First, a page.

Comparing the Foreign Policy of Presidents George W. Bush and Bill Clinton

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Comparing the Foreign Policy of Presidents George W. Bush and Bill Clinton Towards North Korea

Since its creation after the Korean War in 1950, North Korea, also known as the Democratic People Republic of Korea (DPRK), has caused many problems for the United States. North Korea has, for instance, broken treaties and even gone so far as to threaten the use of nuclear weapons. Naturally, different presidents have dealt with North Korea in different ways. Take Eisenhower for example, he actually threatened the use of nuclear weapons against North Korea in 1953 (obviously before North Korea had nuclear capabilities). Many presidents ignored North Korea all together, and some tried to ignore the country, but circumstances did not allow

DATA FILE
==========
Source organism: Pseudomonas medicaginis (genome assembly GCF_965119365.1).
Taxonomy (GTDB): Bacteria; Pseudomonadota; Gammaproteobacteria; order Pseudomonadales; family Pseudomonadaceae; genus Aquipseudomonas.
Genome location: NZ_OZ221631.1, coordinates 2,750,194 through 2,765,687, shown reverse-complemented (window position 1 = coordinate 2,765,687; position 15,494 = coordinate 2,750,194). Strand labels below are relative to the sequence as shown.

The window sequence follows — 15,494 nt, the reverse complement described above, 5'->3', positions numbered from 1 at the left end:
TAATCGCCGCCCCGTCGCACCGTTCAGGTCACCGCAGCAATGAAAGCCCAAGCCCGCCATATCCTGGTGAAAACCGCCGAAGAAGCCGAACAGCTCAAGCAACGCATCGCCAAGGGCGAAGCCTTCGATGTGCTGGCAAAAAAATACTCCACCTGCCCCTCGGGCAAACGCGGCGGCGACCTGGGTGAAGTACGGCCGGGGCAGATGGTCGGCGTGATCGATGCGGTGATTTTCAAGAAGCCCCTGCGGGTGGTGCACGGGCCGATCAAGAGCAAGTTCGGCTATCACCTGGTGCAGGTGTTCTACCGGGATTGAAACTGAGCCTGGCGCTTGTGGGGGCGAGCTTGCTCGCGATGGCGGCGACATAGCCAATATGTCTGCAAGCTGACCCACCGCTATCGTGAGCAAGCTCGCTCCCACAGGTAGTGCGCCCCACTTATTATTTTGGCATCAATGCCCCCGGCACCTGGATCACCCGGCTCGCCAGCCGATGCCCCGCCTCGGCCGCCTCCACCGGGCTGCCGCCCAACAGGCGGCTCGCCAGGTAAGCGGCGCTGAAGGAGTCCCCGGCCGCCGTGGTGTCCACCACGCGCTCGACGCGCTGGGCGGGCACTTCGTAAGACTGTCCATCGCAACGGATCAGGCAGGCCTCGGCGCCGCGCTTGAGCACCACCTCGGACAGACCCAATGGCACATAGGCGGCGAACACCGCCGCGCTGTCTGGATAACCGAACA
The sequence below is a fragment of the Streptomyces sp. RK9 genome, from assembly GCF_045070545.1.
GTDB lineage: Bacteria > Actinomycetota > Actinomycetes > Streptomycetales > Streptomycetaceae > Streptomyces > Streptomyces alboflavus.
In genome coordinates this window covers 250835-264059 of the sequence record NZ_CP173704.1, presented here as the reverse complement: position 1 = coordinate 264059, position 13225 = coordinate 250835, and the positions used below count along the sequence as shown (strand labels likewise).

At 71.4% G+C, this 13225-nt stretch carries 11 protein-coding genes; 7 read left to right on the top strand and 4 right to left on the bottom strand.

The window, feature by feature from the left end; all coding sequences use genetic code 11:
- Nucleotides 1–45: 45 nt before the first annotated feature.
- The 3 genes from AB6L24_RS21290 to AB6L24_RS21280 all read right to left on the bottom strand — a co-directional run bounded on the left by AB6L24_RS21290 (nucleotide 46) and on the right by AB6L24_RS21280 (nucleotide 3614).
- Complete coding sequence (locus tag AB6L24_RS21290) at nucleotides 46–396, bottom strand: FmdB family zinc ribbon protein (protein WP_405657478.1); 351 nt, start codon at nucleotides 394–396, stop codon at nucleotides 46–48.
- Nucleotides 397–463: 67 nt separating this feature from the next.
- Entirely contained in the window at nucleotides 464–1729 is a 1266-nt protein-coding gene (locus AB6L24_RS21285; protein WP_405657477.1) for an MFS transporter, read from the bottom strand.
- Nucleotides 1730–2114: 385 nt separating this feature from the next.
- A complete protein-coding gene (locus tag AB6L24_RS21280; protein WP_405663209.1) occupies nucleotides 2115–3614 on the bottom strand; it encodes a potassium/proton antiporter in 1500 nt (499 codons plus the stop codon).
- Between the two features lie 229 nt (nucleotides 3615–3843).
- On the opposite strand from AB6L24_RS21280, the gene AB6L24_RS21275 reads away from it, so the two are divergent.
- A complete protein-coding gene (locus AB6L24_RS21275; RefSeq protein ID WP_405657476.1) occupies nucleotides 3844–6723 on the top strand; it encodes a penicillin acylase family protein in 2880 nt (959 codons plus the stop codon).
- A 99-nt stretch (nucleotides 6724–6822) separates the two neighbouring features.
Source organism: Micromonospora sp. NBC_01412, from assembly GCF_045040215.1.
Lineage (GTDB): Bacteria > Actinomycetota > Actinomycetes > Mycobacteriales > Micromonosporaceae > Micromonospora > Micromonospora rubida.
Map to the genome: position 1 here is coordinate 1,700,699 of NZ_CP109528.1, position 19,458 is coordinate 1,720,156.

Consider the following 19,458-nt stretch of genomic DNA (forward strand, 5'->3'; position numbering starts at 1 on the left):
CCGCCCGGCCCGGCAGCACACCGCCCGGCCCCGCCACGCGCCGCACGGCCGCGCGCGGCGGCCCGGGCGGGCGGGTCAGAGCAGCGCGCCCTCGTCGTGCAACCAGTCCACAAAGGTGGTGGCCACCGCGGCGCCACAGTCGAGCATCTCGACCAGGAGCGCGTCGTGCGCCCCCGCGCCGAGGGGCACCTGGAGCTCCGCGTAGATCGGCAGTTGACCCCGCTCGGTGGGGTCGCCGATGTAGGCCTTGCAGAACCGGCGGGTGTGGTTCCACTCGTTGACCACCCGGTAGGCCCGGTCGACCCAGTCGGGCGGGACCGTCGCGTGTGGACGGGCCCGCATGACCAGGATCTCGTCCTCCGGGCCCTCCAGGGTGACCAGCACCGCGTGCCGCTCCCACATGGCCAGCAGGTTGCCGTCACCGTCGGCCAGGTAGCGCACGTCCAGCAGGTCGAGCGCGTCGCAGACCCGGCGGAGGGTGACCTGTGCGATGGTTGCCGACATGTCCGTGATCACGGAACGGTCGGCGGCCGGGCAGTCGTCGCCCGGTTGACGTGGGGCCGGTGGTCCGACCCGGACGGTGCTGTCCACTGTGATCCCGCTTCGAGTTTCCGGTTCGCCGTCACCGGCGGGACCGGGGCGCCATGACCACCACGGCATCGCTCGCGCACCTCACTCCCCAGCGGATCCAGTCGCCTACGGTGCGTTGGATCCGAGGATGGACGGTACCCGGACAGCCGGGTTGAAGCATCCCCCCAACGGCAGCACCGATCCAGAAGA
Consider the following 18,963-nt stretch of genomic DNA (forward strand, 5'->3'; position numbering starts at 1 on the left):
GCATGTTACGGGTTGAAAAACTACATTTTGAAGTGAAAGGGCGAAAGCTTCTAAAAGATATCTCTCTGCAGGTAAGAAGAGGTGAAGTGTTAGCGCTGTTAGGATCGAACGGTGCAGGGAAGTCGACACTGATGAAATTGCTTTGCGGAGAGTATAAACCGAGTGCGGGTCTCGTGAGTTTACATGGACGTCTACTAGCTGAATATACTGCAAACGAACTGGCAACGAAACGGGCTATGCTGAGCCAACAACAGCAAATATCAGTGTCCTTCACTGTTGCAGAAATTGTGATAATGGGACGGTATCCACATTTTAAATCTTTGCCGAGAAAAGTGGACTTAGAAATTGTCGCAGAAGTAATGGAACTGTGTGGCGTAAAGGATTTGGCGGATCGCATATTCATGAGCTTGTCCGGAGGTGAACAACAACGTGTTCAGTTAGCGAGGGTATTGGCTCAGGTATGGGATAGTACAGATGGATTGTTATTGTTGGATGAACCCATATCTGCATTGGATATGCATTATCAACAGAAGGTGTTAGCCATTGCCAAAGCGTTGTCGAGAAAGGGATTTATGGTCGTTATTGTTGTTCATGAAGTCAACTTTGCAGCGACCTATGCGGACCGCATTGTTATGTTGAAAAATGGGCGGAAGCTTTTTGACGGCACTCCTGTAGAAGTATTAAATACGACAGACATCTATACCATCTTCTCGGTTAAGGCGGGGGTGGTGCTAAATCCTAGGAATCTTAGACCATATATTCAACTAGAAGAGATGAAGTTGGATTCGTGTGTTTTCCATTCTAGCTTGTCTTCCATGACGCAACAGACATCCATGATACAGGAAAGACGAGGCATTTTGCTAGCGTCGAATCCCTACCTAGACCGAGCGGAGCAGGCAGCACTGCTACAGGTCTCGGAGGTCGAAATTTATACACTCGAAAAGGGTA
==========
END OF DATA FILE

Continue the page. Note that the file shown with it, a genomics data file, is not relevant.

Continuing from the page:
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He mentions that Clinton never made any talk about North Korea during his first presidential campaign in 1992. However, Clinton very quickly figured out he would have to deal with North Korea when fears starting to arise that they were generating materials for nuclear weapons with their small nuclear reactor in Yongbyon. Clinton, in response to these fears, decided to start military training exercises, known as Team Spirit, in South Korea. This flexing of military muscle prompted North Korea to threaten to pull out of the Non Proliferation Treaty (NPT). After some negotiations North Korea agreed to pull back on their threat of withdrawing from the NPT. This led Clinton to reward North Korea for its reversal by not considering any trade sanction or military actions against the DPRK. Things started growing worse though as the fear that North Korea had nuclear capabilities grew. Leading the fears along was the fact that the dictator of North Korea at the time, Kim Il Sung, was blocking nuclear inspectors from reaching the nuclear reactors they wanted to inspect. Furthermore, it was later concluded by the International Atomic Energy Agency (IAEA) that North Korea did indeed have nuclear capabilities. These new developments brought the United States to the brink of war with North Korea. Before shots, or rockets in this case, could be fired an agreement known as the Agreed Framework was signed on October 21, 1994. Among other things in this treaty, North

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